How to run a (legal) Facebook competition

Facebook competition rules

If you are planning on running a trade promotion on your Facebook Page in Australia, you need to ensure your competition is run in accordance with both Facebook Page Guidelines for Promotions and State Government regulations for trade promotions.

Failure to comply with these legal requirement could result in your business being fined or your Page being removed by Facebook. All it takes is for a competitor or disgruntled customer or ex-employee to report you. Are you willing to run the risk?

Please note this post was originally dated August 28, 2013. On 16 March 2021, I updated it to fix some broken links and cite the latest page guidelines.


So how do you run a legal Facebook competition?

There are basically two type of competitions with their own unique set of State Government regulations.

  1. “Game of Chance” (lottery/sweepstakes) where the winner is drawn at random or wins by element of chance; or
  2. “Game of Skill” (contest) where the winner is judged or voted and selected for their skill (eg. the best photo or answer to a “Tell us in 25 words or less” question).

The most popular promotion run on Facebook is a “Like to Win” competition which is “Game of Chance”. Others run “Game of Skill” competitions where the best photo, video or answer is judged and awarded by the Page reps or is voted the most popular.

Each contest must be run in accordance with the guidelines and regulations below.

Follow the Facebook Competition Rules

You can now run Facebook promotions (eg. contests or Like to Win sweepstakes) on your Page wall and are no longer required to use a third party app.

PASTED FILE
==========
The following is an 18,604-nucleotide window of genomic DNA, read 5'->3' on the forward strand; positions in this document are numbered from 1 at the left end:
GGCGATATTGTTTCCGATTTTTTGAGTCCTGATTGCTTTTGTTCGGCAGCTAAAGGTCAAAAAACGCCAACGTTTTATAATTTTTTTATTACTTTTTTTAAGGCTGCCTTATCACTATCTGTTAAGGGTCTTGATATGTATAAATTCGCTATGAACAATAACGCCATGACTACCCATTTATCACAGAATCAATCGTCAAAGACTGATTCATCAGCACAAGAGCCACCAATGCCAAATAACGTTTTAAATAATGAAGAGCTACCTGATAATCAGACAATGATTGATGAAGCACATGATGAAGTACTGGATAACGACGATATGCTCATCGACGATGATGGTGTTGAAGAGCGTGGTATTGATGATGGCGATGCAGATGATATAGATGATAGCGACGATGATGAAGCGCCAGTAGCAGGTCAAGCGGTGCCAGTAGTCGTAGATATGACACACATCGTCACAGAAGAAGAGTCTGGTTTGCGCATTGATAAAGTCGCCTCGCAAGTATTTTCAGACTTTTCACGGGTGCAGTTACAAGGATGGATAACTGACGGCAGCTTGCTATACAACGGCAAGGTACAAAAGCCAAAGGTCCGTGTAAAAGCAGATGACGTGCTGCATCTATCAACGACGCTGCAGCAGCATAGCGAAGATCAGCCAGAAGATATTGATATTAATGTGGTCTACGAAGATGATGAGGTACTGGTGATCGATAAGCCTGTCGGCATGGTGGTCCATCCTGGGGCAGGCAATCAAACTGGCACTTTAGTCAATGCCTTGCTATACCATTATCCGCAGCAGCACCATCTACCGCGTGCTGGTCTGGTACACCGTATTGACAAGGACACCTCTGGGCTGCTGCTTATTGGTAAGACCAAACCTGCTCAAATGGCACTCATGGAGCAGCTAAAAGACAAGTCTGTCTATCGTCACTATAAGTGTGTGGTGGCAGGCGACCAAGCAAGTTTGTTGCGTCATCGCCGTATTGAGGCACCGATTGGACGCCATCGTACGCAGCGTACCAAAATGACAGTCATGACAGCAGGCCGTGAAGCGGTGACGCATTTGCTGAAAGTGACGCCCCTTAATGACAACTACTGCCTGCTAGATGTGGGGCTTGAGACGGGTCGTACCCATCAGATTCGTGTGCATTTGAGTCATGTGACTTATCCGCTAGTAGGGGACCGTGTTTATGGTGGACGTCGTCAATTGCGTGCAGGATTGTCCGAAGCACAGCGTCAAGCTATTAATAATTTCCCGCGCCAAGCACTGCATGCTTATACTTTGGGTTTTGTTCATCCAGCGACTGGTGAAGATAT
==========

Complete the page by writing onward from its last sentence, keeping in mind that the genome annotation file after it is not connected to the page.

Pages can now:

  • collect entries via users (fans and non-fans) posting on the Page wall
  • collect entries by users commenting on or liking a Page post
  • collect entries by having users message the Page
  • collect votes via likes (new fans, post likes)

View the revised Facebook Page Guidelines for Promotions and read the official announcement here

No “Share to Win” or “Like and Share to Win” or “Tag a Friend to Win”

According to the new Facebook Terms: “Personal Timelines and friend connections must not be used to administer promotions  (ex: “share on your Timeline to enter” or “share on your friend’s Timeline to get additional entries”, and “tag your friends in this post to enter” are not permitted).”

If you want to promote your competition wider than your current fans, then ask them to Share the competition post, but don’t tell them they have to in order to enter. Or use a third party app which has built-in viral sharing posts for each entry.

Follow State Government Competition Rules for Trade Promotions